Tuesday, November 30, 2010

Les Journaux Africains: Outside the Staffroom, Kigezi High School, Kabale, Uganda - 13.40 06/04/2010

For most of the morning I have been in contact with my various Ugandan people, none more so than Charlotte Ainomugisha. She is a chronic textoholic. Along with Ruth and Grace, she has been plotting a return to Kabale, in her case from Mbarara, and this lunchtime she arrived, although I hadn't realised.

Making the same mistake I had with Grace, I was looking for the trademark short-clipped hair of most KHS girls. Only after doing a double-take did I see Charlotte in the staffroom talking to her Aunty Anne, who is a teacher at KHS.

As with Grace, the long braided hair was in and the change in fashion deceptive. A further notable absence were the distinctive darkened glasses of the year before.

As we chatted, and right on cue, the heavens opened and bodies ran for cover, clustering under the multitudinous verandahs. 

Monday, November 29, 2010

Les Journaux Africains: Staffroom, Kigezi High School, Kabale, Uganda - 10.15 06/04/2010

View through window of the boys' dorm.
This morning, of any year, is always the time of great exploration. After some initial, tentative contact with our Ugandan counterparts yesterday, today is all about getting your bearings and getting used to the day to day workings of Kigezi High School (KHS).

This morning, thus far, has been taken up with the Grand Tour of the KHS site - that time when you realise just how much space there is here in the compound with its sweeping views of the south-west Ugandan countryside. 

Despite being a regular feature at the school, when walking around, it is still surprising just how often we still get 'mzungued' - mainly in the form of people just stopping and staring.

The obligatory tour of Robert's chicken farm also took place this morning and yielded some surprises. In the year since our last visit, another chicken hut has appeared and, by all accounts, business is booming. Robert is  now not only selling his eggs around Kabale district, but is also now selling in neighbouring Kisoro district and is now exporting to the Democratic Republic of the Congo; although he confesses he doesn't drive them into the DRC himself.

Okay, so life isn't easy having to run a farm to supplement your income as a teacher, but I always see a lot of positives in this situation - a great view of slow moving mist in the mornings and the hyperactive dawn chorus unbroken by the chugging of ancient diesel engines. I always think that Hugh Fearnley-Whittingstall would be a tad jealous if he were to see this farm.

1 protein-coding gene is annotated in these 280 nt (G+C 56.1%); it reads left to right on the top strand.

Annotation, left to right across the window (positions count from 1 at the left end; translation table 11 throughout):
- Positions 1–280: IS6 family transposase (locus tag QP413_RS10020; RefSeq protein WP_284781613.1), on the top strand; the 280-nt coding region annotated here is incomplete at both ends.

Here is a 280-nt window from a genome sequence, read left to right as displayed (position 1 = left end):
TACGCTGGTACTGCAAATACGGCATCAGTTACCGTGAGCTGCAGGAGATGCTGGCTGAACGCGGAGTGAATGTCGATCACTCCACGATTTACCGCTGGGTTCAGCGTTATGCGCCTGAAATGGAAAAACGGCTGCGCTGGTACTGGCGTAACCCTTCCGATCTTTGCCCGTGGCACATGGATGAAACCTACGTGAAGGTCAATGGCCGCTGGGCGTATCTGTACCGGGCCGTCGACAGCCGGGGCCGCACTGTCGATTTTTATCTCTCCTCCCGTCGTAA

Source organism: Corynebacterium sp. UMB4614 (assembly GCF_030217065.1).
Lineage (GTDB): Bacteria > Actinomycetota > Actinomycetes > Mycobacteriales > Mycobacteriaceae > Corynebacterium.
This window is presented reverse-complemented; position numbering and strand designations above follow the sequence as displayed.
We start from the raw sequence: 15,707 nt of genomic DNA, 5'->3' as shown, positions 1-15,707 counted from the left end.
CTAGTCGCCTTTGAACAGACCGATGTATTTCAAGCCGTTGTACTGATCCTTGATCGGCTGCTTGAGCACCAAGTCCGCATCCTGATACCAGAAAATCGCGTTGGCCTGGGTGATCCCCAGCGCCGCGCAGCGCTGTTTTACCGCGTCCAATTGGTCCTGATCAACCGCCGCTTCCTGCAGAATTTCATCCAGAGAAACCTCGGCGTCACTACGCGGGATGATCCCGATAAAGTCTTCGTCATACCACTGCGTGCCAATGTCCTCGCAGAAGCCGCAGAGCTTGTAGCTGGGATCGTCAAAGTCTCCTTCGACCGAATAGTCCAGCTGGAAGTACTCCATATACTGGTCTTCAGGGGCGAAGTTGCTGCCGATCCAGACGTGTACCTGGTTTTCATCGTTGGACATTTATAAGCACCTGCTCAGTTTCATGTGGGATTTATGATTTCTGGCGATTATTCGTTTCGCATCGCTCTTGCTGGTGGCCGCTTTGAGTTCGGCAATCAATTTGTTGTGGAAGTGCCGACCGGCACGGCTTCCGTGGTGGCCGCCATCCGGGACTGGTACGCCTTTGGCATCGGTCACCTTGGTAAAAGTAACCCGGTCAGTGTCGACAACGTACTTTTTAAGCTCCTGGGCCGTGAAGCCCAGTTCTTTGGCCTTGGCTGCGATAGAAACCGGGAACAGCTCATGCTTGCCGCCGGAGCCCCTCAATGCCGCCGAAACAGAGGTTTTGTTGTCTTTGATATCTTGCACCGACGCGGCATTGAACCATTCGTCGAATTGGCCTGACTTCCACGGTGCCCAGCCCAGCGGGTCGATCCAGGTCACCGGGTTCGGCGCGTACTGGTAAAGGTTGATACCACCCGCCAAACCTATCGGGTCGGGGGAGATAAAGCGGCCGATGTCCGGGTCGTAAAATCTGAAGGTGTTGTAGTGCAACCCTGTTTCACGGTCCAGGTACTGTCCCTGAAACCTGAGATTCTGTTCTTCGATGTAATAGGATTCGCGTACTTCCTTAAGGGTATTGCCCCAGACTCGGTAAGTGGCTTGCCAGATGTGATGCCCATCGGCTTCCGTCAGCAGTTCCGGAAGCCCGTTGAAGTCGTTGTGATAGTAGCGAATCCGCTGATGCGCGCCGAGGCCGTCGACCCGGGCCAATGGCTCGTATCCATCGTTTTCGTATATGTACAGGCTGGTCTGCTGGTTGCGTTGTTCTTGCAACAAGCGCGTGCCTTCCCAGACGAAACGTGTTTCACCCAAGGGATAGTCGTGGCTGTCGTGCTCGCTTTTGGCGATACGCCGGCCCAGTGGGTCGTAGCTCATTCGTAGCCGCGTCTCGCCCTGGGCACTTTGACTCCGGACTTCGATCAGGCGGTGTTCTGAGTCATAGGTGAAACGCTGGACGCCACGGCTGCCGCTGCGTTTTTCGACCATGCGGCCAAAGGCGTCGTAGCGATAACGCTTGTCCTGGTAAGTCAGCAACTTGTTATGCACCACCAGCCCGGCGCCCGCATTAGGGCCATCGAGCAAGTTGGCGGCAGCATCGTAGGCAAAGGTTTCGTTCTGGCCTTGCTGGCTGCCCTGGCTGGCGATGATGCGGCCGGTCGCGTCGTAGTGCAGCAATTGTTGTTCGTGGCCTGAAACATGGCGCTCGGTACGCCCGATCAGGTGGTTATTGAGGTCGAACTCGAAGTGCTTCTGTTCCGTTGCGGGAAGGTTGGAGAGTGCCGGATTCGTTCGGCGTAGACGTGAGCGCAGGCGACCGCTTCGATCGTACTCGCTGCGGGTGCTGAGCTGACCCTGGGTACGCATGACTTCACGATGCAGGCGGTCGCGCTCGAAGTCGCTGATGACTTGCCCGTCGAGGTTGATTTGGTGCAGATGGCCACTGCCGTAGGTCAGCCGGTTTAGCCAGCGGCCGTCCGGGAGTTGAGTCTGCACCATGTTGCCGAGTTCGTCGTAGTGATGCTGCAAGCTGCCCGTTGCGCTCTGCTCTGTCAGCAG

Thursday, November 25, 2010

A Photo from UNHCR: Refugee Girl

From Carly, a refugee's story, originally uploaded by UNHCR.

This picture was one that I found when looking at the UN's Flickr stream, the main focus of which is refugees. I found that there was something very moving about the distant look in her eyes. Unfortunately, there is little text on the UN site to explain who she is or what the exact nature of her situation is, but perhaps this makes it all the more upsetting. 

On the same Flickr photostream page there is a link to a cartoon about a Refugee called Carly - perhaps this is meant to reflect the girl's situation in life. The video can be found on YouTube.

Wednesday, November 24, 2010

Hammersmith Sunset



Sunset in Hammersmith can be a thing of beauty. The above picture was taken on my iPhone from the roof of my workplace last week. Most of the day there had been a thick blanket of fog, but around 3pm it suddenly lifted to reveal the sun. This is the view from my workplace, looking towards the River Thames and Hammersmith Bridge.

Tuesday, November 23, 2010

Les Journaux Africains: Green Hills Hotel, Kabale, Uganda - 20.30 05/04/2010

I am amazed that after spending the entire day wearing black, outside in the heat, I have returned to Green Hills with only mildly sunburnt hands and nothing else.